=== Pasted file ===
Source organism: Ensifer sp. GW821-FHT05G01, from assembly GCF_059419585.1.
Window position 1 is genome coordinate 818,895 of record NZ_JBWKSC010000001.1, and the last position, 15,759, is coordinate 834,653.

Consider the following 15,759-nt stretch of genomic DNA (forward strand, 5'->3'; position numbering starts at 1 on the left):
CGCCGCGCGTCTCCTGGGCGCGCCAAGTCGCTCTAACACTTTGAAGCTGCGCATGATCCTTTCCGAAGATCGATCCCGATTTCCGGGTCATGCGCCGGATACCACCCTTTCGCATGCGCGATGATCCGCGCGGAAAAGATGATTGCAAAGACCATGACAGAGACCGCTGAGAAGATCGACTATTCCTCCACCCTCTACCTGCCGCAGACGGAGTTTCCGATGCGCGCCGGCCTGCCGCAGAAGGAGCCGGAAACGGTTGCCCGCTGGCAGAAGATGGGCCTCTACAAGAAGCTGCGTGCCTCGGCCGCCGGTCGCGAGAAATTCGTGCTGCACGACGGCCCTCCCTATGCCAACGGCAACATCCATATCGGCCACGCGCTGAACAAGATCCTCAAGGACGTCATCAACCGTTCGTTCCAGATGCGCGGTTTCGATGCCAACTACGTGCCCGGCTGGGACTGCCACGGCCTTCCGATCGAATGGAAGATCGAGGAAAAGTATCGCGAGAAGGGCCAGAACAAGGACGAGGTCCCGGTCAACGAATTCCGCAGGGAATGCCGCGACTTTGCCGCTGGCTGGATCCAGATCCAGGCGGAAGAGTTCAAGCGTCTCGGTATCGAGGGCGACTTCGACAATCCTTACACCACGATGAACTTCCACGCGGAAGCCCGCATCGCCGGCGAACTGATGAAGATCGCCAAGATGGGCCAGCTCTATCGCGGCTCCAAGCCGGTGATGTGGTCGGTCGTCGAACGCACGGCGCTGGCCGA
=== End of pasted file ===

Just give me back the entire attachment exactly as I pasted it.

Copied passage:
Source organism: Ensifer sp. GW821-FHT05G01, from assembly GCF_059419585.1.
Window position 1 is genome coordinate 818,895 of record NZ_JBWKSC010000001.1, and the last position, 15,759, is coordinate 834,653.

Consider the following 15,759-nt stretch of genomic DNA (forward strand, 5'->3'; position numbering starts at 1 on the left):
CGCCGCGCGTCTCCTGGGCGCGCCAAGTCGCTCTAACACTTTGAAGCTGCGCATGATCCTTTCCGAAGATCGATCCCGATTTCCGGGTCATGCGCCGGATACCACCCTTTCGCATGCGCGATGATCCGCGCGGAAAAGATGATTGCAAAGACCATGACAGAGACCGCTGAGAAGATCGACTATTCCTCCACCCTCTACCTGCCGCAGACGGAGTTTCCGATGCGCGCCGGCCTGCCGCAGAAGGAGCCGGAAACGGTTGCCCGCTGGCAGAAGATGGGCCTCTACAAGAAGCTGCGTGCCTCGGCCGCCGGTCGCGAGAAATTCGTGCTGCACGACGGCCCTCCCTATGCCAACGGCAACATCCATATCGGCCACGCGCTGAACAAGATCCTCAAGGACGTCATCAACCGTTCGTTCCAGATGCGCGGTTTCGATGCCAACTACGTGCCCGGCTGGGACTGCCACGGCCTTCCGATCGAATGGAAGATCGAGGAAAAGTATCGCGAGAAGGGCCAGAACAAGGACGAGGTCCCGGTCAACGAATTCCGCAGGGAATGCCGCGACTTTGCCGCTGGCTGGATCCAGATCCAGGCGGAAGAGTTCAAGCGTCTCGGTATCGAGGGCGACTTCGACAATCCTTACACCACGATGAACTTCCACGCGGAAGCCCGCATCGCCGGCGAACTGATGAAGATCGCCAAGATGGGCCAGCTCTATCGCGGCTCCAAGCCGGTGATGTGGTCGGTCGTCGAACGCACGGCGCTGGCCGA